Men wealthy enough to afford a watch carried it in their pocket, secured with a chain through the early part of the 20th century. Therefore, with men insistent upon carrying watches in their pocket, it was up to women to set the foundation for the widespread use of wristwatches. In particular, Elizabeth I would strap a small clock to her wrist to tell the time.
As the war raged on, though, the ability of military officers to synchronize events while keeping both hands free became more critical. Watch manufacturers created wristwatches to help soldiers and pilots tell the time without having to dig in a pocket for a watch.
One of the main drivers for using the wristwatch was the “creeping” artillery barrage tactic. Artillery fire covered advancing infantry during “creeping” barrages. Officers synchronized artillery fire just in front of the infantry advance with precise timing due to limited communication. Military units scheduled and coordinated their exact movements. To avoid being blown up by their own artillery, infantry leaders required a readily available watch.
The use of the wristwatch in the war became so predominant that the New York Times released an article about their use on July 9, 1916. That article stated that accurate timing was so crucial that portions of the military made wearing a wristwatch a requirement. The European army and navy adopted the use of “strap watches.” Eventually, civilians discovered they preferred them to the pocket watch.
Inventors worked to find an easy and reliable means of securing clothing while also keeping the weather out. The first known person to make an effort at this was Elias Howe, the inventor of the sewing machine. Howe’s attempt to create what would eventually become the zipper ended with his receiving a patent for the “Automatic, Continuous Clothing Closure” in 1851.
It wasn’t until nearly fifty years later, though, when Whitcomb Judson produced and promoted a zipper-like device. Unfortunately, this early version of the zipper did not meet with much commercial success. Instead, it wasn’t until a Swedish-born American citizen named Gideon Sundback became involved that what we now call the zipper came to be.
Gideon, an engineer by trade, worked on the design, coming up with the modern zipper in 1913. Eventually, he received a patent for the “Separable Fastener” in 1917. According to History.com:
…the “hookless fastener” was perfected by Gideon Sundback during World War I. The first major order of zippers came for money belts worn by soldiers and sailors who lacked uniform pockets. While buttons remained the convention on military uniforms during the war, zippers began to be sewn into the flying suits of aviators and took off in popularity in the 1920s.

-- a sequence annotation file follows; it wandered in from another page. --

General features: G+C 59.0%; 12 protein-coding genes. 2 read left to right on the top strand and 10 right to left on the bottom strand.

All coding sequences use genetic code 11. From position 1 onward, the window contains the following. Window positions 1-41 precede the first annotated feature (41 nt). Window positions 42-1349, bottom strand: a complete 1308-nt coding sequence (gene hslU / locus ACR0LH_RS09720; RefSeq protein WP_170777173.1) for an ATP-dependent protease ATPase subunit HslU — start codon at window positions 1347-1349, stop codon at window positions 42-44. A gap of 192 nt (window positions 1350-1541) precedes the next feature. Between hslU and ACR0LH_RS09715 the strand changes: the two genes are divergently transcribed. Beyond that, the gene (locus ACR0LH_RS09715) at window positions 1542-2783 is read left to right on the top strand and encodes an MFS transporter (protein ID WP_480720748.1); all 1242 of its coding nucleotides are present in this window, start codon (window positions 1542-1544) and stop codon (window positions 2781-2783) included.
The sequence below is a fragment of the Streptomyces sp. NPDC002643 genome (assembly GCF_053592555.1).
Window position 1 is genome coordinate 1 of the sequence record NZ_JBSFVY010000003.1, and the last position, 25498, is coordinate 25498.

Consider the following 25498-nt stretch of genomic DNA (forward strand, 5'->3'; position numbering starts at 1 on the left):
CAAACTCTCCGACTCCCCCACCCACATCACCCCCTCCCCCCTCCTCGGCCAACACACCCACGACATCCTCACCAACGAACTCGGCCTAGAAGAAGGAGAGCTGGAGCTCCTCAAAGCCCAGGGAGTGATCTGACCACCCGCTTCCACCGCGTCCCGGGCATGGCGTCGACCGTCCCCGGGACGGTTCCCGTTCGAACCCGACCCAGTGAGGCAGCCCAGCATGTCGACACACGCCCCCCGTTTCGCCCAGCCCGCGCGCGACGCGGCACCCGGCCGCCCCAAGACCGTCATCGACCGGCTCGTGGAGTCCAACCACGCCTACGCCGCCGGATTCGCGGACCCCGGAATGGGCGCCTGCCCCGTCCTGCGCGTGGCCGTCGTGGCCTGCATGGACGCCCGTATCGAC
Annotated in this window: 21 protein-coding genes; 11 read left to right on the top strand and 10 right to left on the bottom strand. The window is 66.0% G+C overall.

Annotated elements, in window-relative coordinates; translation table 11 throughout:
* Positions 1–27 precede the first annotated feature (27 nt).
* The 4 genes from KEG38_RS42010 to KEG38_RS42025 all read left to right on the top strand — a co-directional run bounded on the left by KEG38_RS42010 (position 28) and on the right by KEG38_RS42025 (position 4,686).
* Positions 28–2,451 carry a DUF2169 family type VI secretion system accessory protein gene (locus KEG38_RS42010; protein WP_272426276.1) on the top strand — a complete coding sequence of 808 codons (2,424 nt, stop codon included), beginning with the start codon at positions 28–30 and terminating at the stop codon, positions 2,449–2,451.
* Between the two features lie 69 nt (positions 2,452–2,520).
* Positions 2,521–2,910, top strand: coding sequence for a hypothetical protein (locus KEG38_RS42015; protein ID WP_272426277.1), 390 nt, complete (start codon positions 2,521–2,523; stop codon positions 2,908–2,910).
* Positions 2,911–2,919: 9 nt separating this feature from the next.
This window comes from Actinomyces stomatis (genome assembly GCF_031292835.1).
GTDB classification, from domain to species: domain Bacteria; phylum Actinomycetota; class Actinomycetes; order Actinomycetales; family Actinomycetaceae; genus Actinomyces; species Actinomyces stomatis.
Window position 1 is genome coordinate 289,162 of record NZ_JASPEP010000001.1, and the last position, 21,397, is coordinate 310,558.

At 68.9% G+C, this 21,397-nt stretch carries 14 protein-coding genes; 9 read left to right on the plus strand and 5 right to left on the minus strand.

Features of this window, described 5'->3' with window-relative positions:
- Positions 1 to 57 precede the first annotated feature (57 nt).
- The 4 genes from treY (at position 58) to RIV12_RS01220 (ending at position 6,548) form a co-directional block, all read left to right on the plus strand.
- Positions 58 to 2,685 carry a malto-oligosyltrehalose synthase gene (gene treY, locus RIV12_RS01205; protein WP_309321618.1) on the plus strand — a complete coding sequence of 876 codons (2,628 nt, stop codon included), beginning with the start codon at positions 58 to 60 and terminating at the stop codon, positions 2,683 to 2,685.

B.F. Goodrich’s used the fasteners in rubber boots and coined the term “zipper.”
For the two decades that followed, zippers primarily secured rubber boots and tobacco pouches. Then, in the mid to late 1930s, the fashion industry began incorporating the zipper into clothing. Once accepted by the fashion industry, the use of zippers became the norm, with tens of thousands of miles of zippers now produced around the world.
The person credited with inventing “rustless” steel, now known as stainless steel, is Harry Brearley from Sheffield, England. One of the most important inventions of World War 1 was created by accident.
Brearley was working on a solution for the problem of corrosion (aka rust) in military weapons. In 1913, Brearley noticed some of his prior “failed” attempts in the scrap heap showed resistance to corrosion. These “failed experiments” ultimately proved successful. Rust-resistant steel was formed by adding a mixture of approximately 13% chromium to molten iron. This led the way to future developments with improved metals.
The world soon realized the benefit of stainless steel. Its use in the production of tools, cutlery, and the medical industry began. The use of stainless steel expanded up through modern times, where, in 2010, over 31 million metric tons of stainless steel were produced.
The Bottom Line on Inventions of World War 1
Benjamin Franklin said,
“As we enjoy great advantages from the inventions of others, we should be glad of an opportunity to serve others by any invention of ours, and this we should do freely and generously.”
The fact that many of the inventions of World War 1 are still widely used today for non-military purposes is a testament to human ingenuity.
Do you know of any other inventions of World War 1 that are still in use? Let us know about it in the comments below.